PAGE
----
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ITE 101 - Week 2
ITE 101 - Week 2
ITE 101 - Week 2
ITE 101 - Week 2
ITE 101 - Week 2
ITE 101 - Week 2
ITE 101 - Week 2
ITE 101 - Week 2
ITE 101 - Week 2
ITE 101 - Week 2
ITE 101 - Week 2
ITE 101 - Week 2
ITE 101 - Week 2
ITE 101 - Week 2
ITE 101 - Week 2
ITE 101 - Week 2
ITE 101 - Week 2
ITE 101 - Week 2
ITE 101 - Week 2
ITE 101 - Week 2
ITE 101 - Week 2
ITE 101 - Week 2
ITE 101 - Week 2
ITE 101 - Week 2
ITE 101 - Week 2
ITE 101 - Week 2
ITE 101 - Week 2
ITE 101 - Week 2
ITE 101 - Week 2
ITE 101 - Week 2
ITE 101 - Week 2
ITE 101 - Week 2
ITE 101 - Week 2
ITE 101 - Week 2
ITE 101 - Week 2
ITE 101 - Week 2
ITE 101 - Week 2
ITE 101 - Week 2
ITE 101 - Week 2
ITE 101 - Week 2
ITE 101 - Week 2
ITE 101 - Week 2
ITE 101 - Week 2
ITE 101 - Week 2
ITE 101 - Week 2
ITE 101 - Week 2
ITE 101 - Week 2
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ITE 101 - Week 2

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  • 1. Management Information Systems, Sixth Edition Chapter 2Strategic Uses of Information Systems
  • 2. Objectives• Explain what business strategy and strategic moves are• Illustrate how information systems can give businesses a competitive advantage• Identify basic initiatives for gaining a competitive advantage• Explain what makes an information system a strategic information systemManagement Information Systems, Sixth Edition 2
  • 3. Objectives (continued)• Identify fundamental requirements for developing strategic information systems• Explain circumstances and initiatives that make one IT strategy succeed and another failManagement Information Systems, Sixth Edition 3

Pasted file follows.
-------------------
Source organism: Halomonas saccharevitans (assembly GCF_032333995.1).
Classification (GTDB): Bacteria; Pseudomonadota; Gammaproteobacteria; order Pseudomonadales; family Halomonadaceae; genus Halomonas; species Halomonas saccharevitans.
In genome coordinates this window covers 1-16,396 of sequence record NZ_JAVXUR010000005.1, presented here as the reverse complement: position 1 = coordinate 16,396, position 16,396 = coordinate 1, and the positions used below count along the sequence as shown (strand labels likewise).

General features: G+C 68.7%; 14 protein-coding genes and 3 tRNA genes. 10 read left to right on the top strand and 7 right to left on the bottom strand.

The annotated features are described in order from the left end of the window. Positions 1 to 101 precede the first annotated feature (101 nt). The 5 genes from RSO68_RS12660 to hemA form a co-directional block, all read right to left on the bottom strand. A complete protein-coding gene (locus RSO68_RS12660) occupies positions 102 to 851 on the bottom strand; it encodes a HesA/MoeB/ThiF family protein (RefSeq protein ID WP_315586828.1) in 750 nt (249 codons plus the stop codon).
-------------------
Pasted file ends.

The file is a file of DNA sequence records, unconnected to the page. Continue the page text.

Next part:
• 4. Strategy and Strategic Moves• Strategy: framework, or approach, to obtaining an advantageous position• Business strategy: a plan to help an organization outperform its competitors – Often done by creating new opportunities, not beating rivals• Information system may be built to solve a problem or to seize an opportunityManagement Information Systems, Sixth Edition 4
  • 5. Strategy and Strategic Moves (continued)• Strategic information system (SIS): an information system that helps seize opportunities• Strategic advantage: using strategy to maximize company strengths• Competitive advantage: having maximized an organization’s strengths to beat its rivals• Using the Web strategically can be advantageous – Simply extending business to the Web is no longer a strategic advantageManagement Information Systems, Sixth Edition 5
  • 6. Achieving a Competitive Advantage• Competitive advantage is achieved when a for- profit company increases its profits significantly, usually through increased market share• Many initiatives can be used to gain competitive advantage• Strategic moves often combine two or more initiatives• The essence of strategy is innovationManagement Information Systems, Sixth Edition 6
  • 7. Achieving a Competitive Advantage (continued)Management Information Systems, Sixth Edition 7
  • 8. Achieving a Competitive Advantage (continued)Management Information Systems, Sixth Edition 8